“You mean, your mother… she gave us her blessing?”

“She gave us nothing. But what I needed, I took. And it would take a thousand men a thousand lifetimes to spend all that I needed. We’re free to go wherever our hearts desire!”

His beloved stopped suddenly. The prince barely noticed.

“But… we’re only going for the day?” she asked.

“We can stay for a day, of course, before moving on to the next place. The next adventure! Why, where would you like to go?”

“I’d like to go home.”

“Well… anywhere but there.“

“But I can’t leave my family. They’re everything to me.”

“Everything? More than gold? Than jewels? Than treasures most men can only dream of?”

“Well, as you can see, I’m not most men.”

“No, you’re a foolish girl. I offer you the world, and you want a hovel.”

“No,” said the girl with dawning realisation, “you never offered me anything. I was just a prize to you. A trinket for you to possess. You don’t love me. You never loved me. You desired me.”

She looked at the prince and, perhaps for the first time since he’d swept her off her feet, she saw what he really was – a weak, selfish boy.

With great sadness for everything that the prince had lost, she left, ignoring his angry shouts. 

Over his own cries the prince couldn’t hear the lady’s gentle weeping.

But the trees heard.


The prince walked through the forest. And walked. And walked. He wasn’t sure how long for. He had nowhere to be. No one to meet. 

He was free.

But for all the items he’d grabbed, all the treasures, he hadn’t thought to bring any provisions – tools for fire, sleeping equipment, food and water.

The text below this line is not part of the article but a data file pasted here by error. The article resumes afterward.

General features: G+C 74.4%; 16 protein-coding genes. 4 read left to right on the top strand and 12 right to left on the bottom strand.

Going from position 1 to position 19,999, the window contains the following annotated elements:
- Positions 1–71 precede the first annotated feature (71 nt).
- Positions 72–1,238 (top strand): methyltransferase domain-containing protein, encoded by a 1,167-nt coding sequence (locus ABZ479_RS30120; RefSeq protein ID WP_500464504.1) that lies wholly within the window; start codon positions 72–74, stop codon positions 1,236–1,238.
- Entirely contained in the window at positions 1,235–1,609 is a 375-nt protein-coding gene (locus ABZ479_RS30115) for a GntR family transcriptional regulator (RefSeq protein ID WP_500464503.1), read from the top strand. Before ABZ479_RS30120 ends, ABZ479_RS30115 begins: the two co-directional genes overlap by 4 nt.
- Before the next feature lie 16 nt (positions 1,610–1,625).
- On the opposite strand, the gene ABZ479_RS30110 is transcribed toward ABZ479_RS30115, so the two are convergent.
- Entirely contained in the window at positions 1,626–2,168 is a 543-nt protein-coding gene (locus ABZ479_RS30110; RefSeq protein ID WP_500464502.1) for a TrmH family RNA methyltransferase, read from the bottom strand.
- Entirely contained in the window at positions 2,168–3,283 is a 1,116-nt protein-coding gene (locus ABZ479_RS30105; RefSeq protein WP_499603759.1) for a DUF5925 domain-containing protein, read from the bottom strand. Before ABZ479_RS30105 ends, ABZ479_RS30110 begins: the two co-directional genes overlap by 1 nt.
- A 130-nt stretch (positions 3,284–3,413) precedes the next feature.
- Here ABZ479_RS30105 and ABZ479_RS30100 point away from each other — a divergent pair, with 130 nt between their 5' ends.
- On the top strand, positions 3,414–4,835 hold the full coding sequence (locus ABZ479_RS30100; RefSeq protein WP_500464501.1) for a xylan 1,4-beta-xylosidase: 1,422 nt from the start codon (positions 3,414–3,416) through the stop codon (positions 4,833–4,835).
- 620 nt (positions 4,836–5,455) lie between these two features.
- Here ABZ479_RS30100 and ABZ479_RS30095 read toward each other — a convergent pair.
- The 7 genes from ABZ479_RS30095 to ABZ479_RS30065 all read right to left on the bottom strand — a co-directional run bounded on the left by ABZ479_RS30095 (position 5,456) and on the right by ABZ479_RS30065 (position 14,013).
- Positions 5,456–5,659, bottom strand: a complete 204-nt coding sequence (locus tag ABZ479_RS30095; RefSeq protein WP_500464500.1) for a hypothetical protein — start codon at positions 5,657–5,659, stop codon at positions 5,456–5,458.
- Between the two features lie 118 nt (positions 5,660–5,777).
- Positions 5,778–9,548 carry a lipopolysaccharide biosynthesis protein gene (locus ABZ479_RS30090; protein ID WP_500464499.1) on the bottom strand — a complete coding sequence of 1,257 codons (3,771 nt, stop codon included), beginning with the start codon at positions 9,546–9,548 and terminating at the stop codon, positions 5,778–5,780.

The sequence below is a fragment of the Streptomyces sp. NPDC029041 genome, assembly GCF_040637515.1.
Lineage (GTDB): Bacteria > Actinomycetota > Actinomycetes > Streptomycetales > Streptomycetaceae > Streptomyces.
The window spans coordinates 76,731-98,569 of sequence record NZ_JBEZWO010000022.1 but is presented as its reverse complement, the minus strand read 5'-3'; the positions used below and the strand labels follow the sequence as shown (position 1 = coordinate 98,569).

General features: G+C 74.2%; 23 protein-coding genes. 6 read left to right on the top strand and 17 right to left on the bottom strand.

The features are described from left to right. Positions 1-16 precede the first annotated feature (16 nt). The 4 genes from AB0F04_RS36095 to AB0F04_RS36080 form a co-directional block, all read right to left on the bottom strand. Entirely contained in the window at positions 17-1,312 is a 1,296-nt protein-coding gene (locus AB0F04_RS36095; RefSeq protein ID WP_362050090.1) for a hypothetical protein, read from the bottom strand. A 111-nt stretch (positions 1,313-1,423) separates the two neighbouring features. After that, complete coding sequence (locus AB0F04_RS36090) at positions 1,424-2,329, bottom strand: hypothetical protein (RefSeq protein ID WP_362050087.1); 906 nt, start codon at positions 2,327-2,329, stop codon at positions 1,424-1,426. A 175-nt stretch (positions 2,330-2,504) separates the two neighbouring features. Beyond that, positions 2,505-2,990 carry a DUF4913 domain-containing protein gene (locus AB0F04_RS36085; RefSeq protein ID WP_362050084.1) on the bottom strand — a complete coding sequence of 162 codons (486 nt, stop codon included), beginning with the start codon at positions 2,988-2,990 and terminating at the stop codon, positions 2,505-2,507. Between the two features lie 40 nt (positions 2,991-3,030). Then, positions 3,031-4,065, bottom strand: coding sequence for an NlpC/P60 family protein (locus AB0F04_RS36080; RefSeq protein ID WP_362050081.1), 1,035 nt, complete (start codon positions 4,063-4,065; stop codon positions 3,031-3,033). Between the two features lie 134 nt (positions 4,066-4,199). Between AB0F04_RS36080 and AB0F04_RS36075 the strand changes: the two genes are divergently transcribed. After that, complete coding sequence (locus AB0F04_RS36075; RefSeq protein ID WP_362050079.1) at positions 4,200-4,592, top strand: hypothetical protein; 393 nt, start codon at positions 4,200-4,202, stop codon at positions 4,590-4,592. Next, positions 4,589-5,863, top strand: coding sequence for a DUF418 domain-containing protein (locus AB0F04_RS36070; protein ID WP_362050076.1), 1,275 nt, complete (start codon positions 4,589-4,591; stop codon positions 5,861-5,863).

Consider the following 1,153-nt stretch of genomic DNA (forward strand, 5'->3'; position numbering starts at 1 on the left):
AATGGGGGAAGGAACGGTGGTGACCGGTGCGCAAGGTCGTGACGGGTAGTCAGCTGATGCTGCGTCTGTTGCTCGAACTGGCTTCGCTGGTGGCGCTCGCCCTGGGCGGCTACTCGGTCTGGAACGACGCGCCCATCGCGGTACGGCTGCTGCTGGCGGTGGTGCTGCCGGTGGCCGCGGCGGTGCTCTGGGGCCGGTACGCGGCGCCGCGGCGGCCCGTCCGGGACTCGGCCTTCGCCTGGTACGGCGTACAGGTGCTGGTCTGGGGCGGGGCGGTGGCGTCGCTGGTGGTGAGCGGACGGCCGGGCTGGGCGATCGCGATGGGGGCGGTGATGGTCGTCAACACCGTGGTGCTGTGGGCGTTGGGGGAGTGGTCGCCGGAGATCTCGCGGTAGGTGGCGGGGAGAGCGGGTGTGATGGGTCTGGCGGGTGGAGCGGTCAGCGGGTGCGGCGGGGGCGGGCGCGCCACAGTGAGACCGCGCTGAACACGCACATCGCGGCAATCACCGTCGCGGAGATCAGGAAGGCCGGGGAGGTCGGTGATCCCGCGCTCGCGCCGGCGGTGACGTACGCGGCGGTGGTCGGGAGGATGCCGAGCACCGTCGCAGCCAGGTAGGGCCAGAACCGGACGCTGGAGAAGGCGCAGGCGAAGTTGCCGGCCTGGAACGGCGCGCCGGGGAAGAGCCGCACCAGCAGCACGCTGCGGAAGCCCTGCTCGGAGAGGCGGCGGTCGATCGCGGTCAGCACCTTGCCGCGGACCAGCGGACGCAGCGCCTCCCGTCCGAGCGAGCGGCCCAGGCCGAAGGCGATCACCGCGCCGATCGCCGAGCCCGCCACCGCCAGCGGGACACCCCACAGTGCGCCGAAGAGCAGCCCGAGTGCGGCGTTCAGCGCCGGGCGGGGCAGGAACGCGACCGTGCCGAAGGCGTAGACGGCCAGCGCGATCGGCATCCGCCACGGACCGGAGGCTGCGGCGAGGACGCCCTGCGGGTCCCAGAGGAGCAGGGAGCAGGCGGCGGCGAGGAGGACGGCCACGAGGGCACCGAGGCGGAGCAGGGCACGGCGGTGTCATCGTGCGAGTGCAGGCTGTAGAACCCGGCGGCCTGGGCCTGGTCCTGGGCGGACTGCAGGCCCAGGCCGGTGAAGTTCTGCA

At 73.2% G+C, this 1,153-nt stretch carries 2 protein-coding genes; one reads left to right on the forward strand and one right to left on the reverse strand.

The prince had never known true hunger before. But he was learning.

As he slept the first night, the mule wandered off. He hadn’t thought to tie it in place – after all he’d commanded it to stay.

Days passed, but the prince remained lost, unable to find a destination, or even a direction. It was almost like the trees themselves were moving, shifting while he slept, aiming to cut him off from other people.

Eventually the prince came to a familiar clearing. Full of joy that he might find his way home now and apologise for everything, if only to be fed, the prince rushed in. He was so tired. His running slowed to a walk, which turned into a crawl, which turned into a rest. His energy was gone. This was it. He knew it was his death.

He found a bundle of ragged, stained clothes on the floor beneath an old yew tree, and rested against it.

He rolled onto his back, determined to look into the sky as he passed from this world into gods only knew what awaited him in the next.

As he laid back, he saw a figure in the tree. A man. Hanged. From the looks of it by his own hand. A man in a resplendent coat, for resplendent was the right word.

Even in his drained state, the prince recognised who it was. What it meant.

No one was around to hear the prince’s whimper as he died in the shadow of his father’s corpse, resting against the bones of his mother. 

Just as no one was around to hear the cackle that came from the darkness.

But the trees heard.